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The rising tide

Good times in the equity markets are not a great learning ground for the bad times that inevitably follow

IIM-A wins NJ Factor Investing Olympiad 2024Anand Kumar

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A few days ago, I had the opportunity to judge the 'NJ Factor Investing Olympiad 2024'. The final round had eight teams, mostly from well-known business schools, and the eventual winner was the team from IIM-A. You can learn more about this contest from Briefly, factor investing is an approach to investing that involves choosing securities based on certain attributes or factors that are thought to influence their returns. These factors may encompass traits like value, size, momentum, quality, and volatility. This sounds obvious to any seasoned investor, but the important distinction here is that subjective judgement plays no role in stock selection.

Factor investing is a somewhat fancy name for rule-based, algorithmic investing. The job of the investor is to formulate the rules based on their own understanding and research. They can try and backtest alternatives, but there is no room for subjective judgement once the rules are formalised. In theory, anyway. In this contest, even though there was only one winner eventually, all the finalists had created factor sets that generated good investing performance when backtested over the last fifteen years or so. Given that all the contestants were young students, the ideation and the process that went into working were impressive.

Still, as always with any contest or simulation, the important question is whether the plant growing well in a flower pot will also flourish in the jungle. I would say that the biggest factor that changes between a backtest is the psychology of the investor. When your actual money and future are at stake, things are different. The emotional and mental challenges of putting real money on the line can be a far cry from the controlled environment of a backtest or simulation. When an investor's own capital is at stake, the pressure to perform can be immense. The fear of losing money, the temptation to deviate from a strategy during market volatility, and the difficulty of maintaining discipline in the face of uncertainty can all take a toll on even the most well-designed factor investing strategies.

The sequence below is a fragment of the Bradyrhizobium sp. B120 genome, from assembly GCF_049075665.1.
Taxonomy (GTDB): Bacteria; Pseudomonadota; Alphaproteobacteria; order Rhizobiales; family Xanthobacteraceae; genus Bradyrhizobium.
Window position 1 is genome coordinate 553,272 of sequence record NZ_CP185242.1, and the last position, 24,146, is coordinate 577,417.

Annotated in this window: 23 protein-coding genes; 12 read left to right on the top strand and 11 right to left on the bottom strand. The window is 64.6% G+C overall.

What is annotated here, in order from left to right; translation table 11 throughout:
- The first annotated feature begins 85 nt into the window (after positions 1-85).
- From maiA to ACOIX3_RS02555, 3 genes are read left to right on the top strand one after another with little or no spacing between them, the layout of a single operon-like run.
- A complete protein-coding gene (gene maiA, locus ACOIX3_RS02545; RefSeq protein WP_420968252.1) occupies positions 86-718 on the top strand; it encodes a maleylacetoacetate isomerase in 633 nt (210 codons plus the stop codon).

I'm not talking specifically about this contest nor commenting on the countless investors who are presenting evidence of great success on social media. We have had years and years of good equity markets and a strongly growing economy. The reality is that in such a time, there are a lot of strategies that do well. You have to look at the performance of various mutual funds to see evidence of this. In fact, an investor has to be actively foolish to do badly. It's tempting to say that investors have become better. The real answer is that the markets have been doing well for a long time now. There's that old saying in the markets, 'A rising tide lifts all boats'. The real test comes when the tide starts receding.

Experienced investors distinguish themselves from those who have simply spent time in the markets by possessing a keen awareness that market trends, no matter how strong they appear, are ultimately temporary. Their extensive experience and recollection of previous market cycles serve as a constant reminder that what goes up must come down, and vice versa. This understanding allows them to navigate the ever-changing market landscape with a level-headed approach.

However, the key to investing success lies not solely in understanding the market cycle itself but rather in managing one's own psychological response to it. As the market progresses through its various stages, investors undergo a corresponding psychological cycle. The ability to recognise and effectively manage these personal psychological phases ultimately determines an investor's financial success and whether they achieve their long-term financial objectives. In essence, mastering one's own emotional response to market fluctuations is just as crucial as comprehending the market and the factors that control it.

Also read: Understand and control

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